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Protecting Your Doors from Winter Weather

Protecting Your Doors from Winter Weather

Whether it be rain, snow, wind or just chilly temperatures, winter months bring weather changes that play a role in every part of daily life in Victoria. And while we might be quick to make adjustments to our wardrobe or heater setting to meet the challenges brought by Mother Nature, one of the best defenses against the weather often goes overlooked: our doors.

Your front door is more than just a appealing entrance to your home or first glimpse of style for your visitors. It’s also a significant barrier defending you from colder weather that awaits outdoors. Just like any other aspect of our homes, it’s important to make sure your door is not only operating properly, but also keeping your home safe from the cold during the winter months.

A door that doesn’t block out the cold can lead to more expensive energy bills and a generally uncomfortable home. Left forgotten, some problems might lead to the need for a new replacement door. Don’t let things go that long! Winter is a great time to check for the symptoms of a door that might be showing signs of damage, as well as the steps you can take to make sure your door is in prime working condition. 

What To Look For:

  • Sticking

    When the air gets chillier, wooden doors, or those constructed with wood fibers, begin to contract. When temperatures get warmer, they expand.

    Over the years, this expansion and contraction can start to show, causing doors to change their size and shape. Since many doors are made to specific door frame sizes, any amount of warping can result in a door catching on the frame. This can be seen in a door that seems more difficult to open and close. More often than not this can first be seen at the bottom of the door—due to gravity.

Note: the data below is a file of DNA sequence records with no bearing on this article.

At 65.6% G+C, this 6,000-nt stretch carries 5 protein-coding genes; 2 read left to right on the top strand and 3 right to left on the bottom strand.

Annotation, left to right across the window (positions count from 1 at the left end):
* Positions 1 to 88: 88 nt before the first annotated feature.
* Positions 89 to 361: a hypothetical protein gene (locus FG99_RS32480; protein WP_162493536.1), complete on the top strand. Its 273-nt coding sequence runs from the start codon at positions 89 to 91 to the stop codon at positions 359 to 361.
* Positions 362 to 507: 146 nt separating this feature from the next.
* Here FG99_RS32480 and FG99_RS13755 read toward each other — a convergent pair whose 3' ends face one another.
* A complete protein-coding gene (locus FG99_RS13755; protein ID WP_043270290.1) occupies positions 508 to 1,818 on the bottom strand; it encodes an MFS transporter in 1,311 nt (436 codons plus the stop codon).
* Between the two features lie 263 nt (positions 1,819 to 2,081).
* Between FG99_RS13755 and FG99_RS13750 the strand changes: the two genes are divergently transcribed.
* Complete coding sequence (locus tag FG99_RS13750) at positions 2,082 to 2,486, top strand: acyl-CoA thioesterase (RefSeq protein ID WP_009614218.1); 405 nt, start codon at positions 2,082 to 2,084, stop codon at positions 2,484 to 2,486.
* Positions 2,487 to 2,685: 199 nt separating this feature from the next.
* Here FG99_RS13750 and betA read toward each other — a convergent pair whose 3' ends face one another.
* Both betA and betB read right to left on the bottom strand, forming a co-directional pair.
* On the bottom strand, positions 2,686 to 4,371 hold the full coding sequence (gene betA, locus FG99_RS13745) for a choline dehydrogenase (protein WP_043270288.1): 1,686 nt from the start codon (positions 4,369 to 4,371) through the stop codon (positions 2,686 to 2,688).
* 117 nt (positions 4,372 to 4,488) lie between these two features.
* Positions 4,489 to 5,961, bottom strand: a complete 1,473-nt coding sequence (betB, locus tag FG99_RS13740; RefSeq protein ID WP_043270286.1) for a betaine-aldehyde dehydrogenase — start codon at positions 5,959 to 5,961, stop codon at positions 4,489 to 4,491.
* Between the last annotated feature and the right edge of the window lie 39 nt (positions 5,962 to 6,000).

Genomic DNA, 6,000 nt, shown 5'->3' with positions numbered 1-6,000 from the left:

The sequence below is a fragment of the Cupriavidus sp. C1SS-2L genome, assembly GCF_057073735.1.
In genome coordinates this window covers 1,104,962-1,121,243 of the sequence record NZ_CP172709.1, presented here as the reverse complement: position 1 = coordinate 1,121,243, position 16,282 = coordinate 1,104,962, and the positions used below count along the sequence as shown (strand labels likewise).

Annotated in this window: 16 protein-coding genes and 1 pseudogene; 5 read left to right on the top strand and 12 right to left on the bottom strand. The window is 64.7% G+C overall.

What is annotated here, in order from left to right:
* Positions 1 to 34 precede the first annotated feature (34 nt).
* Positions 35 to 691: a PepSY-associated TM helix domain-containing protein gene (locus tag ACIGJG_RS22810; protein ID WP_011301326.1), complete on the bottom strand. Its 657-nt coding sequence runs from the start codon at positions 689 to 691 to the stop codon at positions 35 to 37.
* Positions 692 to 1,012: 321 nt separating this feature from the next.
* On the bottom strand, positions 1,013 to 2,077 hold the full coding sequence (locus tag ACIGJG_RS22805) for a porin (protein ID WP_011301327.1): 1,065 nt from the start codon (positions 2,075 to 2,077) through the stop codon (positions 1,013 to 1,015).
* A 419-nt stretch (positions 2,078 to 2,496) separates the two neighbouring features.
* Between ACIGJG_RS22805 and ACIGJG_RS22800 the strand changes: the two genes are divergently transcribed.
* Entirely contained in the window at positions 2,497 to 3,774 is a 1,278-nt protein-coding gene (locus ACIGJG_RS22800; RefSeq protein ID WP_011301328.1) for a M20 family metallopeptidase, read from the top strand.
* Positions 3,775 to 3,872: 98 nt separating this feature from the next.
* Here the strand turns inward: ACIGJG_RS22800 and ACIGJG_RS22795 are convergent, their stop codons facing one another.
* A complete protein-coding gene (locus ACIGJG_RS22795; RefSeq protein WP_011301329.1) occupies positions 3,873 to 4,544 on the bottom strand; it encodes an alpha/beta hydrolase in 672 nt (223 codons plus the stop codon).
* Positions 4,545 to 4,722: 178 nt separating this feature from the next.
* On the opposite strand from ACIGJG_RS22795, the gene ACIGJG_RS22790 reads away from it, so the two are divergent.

Left unrepaired, this warping can cause gaps between the door and the frame that bring in outside air. While these gaps often go unnoticed, the effect on your home temperature can be severe, even with a small gap. Without attention, warping can result in larger gaps, more sticking and eventual concerns with loosened hinges that could lead to structural door damage. 

  • Cracking

    Just as the cycle of fluctuating temperatures can cause changes to doors, changes in humidity can also have an impact on doors over seasons. These humidity changes frequently come from inside the house. Wintertime presents a unique challenge as home heating systems can cause a drop in indoor air humidity.

    Over the seasons, this humidity drop can result in cracking in doors. Dry air will suck up moisture from any available source – including the moisture stored inside your wood door – and this can mean unwanted warping and cracking.

    Cracking won’t have the long-term practical effects that can come with warping, but it can play a significant role in your door’s appearance. It will be especially evident in the inner paneling and door frame. As paint drains moisture due to low humidity, it also loses its flexibility. If the wood below the surface also begins expanding and contracting, the paint will be moved as well. Notably at joining sections of the door panel and frame, this could mean not only paint cracking but, if left ignored, paint chipping away.

Keeping doors healthy in winter

Seasonal weather can have a notable impact on your entry doors. But understanding what causes the problems makes it easy to come up with ways to make sure your doors don’t suffer the brunt of the elements.